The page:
In 2016, the deaths of 1.2 million Europeans under 75 were considered premature and could have been prevented, according to a report by Eurostat, the European Statistical Office. Around 741,000 of these could have been prevented while 422,000 could have been treated with timely and effective intervention.
The concept of avoidable mortality is based on the idea that certain deaths (for specific age groups and from specific diseases) could be ‘avoided’. This means that they would not have occurred at this stage if there had been effective public health and primary prevention interventions and/or timely and effective health care in place. In particular, some of the deaths contained in this category related to smoking and alcohol. These deaths could have been prevented before the onset of disease or injury.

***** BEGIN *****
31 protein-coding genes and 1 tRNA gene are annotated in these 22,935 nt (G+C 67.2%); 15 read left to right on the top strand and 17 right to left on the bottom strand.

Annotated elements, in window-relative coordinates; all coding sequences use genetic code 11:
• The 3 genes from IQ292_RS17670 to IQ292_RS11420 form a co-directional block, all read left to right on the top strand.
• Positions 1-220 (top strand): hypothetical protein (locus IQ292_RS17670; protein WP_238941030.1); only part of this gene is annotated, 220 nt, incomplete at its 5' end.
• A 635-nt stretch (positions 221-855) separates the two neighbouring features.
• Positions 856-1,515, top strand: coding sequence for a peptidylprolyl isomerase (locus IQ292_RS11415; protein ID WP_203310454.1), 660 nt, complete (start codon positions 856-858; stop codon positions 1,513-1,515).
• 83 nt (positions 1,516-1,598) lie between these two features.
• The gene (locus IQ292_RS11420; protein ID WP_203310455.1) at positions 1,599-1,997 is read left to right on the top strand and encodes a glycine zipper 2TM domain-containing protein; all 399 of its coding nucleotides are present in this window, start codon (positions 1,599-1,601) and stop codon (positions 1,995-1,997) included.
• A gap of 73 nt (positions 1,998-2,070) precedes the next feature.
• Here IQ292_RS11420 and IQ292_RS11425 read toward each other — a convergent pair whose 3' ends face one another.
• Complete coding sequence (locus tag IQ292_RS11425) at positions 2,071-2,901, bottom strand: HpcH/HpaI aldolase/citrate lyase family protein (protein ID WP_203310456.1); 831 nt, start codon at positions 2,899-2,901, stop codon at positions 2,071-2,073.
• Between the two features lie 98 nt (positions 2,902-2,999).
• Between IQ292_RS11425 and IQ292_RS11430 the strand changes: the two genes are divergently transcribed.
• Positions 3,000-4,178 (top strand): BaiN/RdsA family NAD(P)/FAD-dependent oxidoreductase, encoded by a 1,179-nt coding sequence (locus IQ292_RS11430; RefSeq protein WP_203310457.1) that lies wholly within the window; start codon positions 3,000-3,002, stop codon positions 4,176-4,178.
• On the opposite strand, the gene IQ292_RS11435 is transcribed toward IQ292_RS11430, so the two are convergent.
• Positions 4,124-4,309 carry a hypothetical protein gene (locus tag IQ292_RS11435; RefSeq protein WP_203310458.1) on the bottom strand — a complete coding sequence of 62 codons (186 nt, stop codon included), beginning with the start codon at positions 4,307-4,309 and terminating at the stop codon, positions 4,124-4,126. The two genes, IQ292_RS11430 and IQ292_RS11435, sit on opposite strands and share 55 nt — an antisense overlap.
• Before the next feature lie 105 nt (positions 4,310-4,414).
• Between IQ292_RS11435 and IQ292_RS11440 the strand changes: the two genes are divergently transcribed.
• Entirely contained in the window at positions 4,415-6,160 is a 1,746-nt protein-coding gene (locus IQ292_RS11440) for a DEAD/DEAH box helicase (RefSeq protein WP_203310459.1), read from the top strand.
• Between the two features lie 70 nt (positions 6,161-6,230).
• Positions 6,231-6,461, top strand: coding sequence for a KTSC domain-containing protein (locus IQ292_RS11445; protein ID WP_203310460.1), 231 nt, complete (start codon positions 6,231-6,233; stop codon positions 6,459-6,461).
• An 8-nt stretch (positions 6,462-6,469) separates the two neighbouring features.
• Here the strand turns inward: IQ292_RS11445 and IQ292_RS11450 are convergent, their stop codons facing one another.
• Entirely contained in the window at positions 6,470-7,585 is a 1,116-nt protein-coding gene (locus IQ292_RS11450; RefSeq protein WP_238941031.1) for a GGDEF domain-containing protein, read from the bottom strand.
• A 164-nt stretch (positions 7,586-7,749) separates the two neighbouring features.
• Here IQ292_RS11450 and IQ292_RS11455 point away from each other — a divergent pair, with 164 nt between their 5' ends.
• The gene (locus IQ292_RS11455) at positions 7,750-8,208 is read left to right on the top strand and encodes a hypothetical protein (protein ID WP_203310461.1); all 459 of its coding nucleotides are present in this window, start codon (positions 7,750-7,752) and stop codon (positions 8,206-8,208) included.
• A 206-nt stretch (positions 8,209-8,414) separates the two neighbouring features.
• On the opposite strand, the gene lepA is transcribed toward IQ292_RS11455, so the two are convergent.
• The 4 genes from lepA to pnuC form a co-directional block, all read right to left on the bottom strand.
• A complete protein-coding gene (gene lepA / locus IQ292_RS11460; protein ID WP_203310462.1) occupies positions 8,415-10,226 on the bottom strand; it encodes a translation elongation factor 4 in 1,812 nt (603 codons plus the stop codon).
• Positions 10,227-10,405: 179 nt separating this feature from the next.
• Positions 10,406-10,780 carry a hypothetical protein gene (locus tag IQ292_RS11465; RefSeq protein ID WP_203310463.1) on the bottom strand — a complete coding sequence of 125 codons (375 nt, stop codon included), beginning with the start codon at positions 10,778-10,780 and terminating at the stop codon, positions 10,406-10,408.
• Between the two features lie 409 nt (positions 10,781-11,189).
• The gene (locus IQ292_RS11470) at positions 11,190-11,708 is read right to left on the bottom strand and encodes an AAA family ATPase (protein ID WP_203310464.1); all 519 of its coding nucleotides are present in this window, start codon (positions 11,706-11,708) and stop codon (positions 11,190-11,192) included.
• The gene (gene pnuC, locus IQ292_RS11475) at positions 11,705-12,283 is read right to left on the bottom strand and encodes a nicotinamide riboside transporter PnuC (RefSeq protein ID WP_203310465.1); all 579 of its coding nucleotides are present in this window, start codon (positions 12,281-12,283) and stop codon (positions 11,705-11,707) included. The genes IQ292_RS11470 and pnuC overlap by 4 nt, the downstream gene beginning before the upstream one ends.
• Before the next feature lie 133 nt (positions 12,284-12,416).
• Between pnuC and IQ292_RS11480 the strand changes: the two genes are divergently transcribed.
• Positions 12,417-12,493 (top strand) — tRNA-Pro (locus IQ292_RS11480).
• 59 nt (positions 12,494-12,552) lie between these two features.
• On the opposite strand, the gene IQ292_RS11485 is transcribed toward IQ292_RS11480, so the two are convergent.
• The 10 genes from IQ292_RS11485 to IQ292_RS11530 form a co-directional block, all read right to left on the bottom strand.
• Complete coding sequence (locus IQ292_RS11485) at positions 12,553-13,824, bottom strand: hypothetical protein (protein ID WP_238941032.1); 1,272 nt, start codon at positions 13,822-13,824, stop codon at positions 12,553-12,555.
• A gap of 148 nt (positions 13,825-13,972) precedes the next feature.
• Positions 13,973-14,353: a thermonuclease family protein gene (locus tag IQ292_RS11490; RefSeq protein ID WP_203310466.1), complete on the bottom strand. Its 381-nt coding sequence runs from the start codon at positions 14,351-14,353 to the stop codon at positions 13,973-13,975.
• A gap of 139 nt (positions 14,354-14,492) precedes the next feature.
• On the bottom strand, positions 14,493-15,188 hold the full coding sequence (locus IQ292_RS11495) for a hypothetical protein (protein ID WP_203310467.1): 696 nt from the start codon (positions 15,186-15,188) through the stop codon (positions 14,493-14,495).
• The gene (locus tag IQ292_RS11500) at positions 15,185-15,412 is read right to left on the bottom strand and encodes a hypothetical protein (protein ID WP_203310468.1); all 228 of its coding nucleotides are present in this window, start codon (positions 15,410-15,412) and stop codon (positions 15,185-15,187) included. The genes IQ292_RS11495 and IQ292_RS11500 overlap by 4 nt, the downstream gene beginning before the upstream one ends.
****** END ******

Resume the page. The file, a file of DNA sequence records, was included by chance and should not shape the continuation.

Heart attacks (174.000 deaths), cancers of the trachea, bronchus and lung (168.000 deaths) and strokes (87.000) accounted together for overall third (37%) of total avoidable causes of death of people aged less than 75.
The proportions of potentially preventable deaths vary between countries. The highest rates are in Lithuania (336 per 100,000 inhabitants), Latvia (331) and Hungary (325). The lowest are in Italy (110) and Cyprus (100).
For treatable deaths, the highest rates are in Romania (207.71/100,000 inhabitants), Lithuania (205.58) and Latvia (203.13). By comparison, Switzerland (52.63), Iceland (62.35), France (62.47) and Norway (62.88) are the highest-ranked countries.
These indicators highlight the potential gaps in European health systems but should not be used as a measuring point for “monitoring healthcare” in different countries.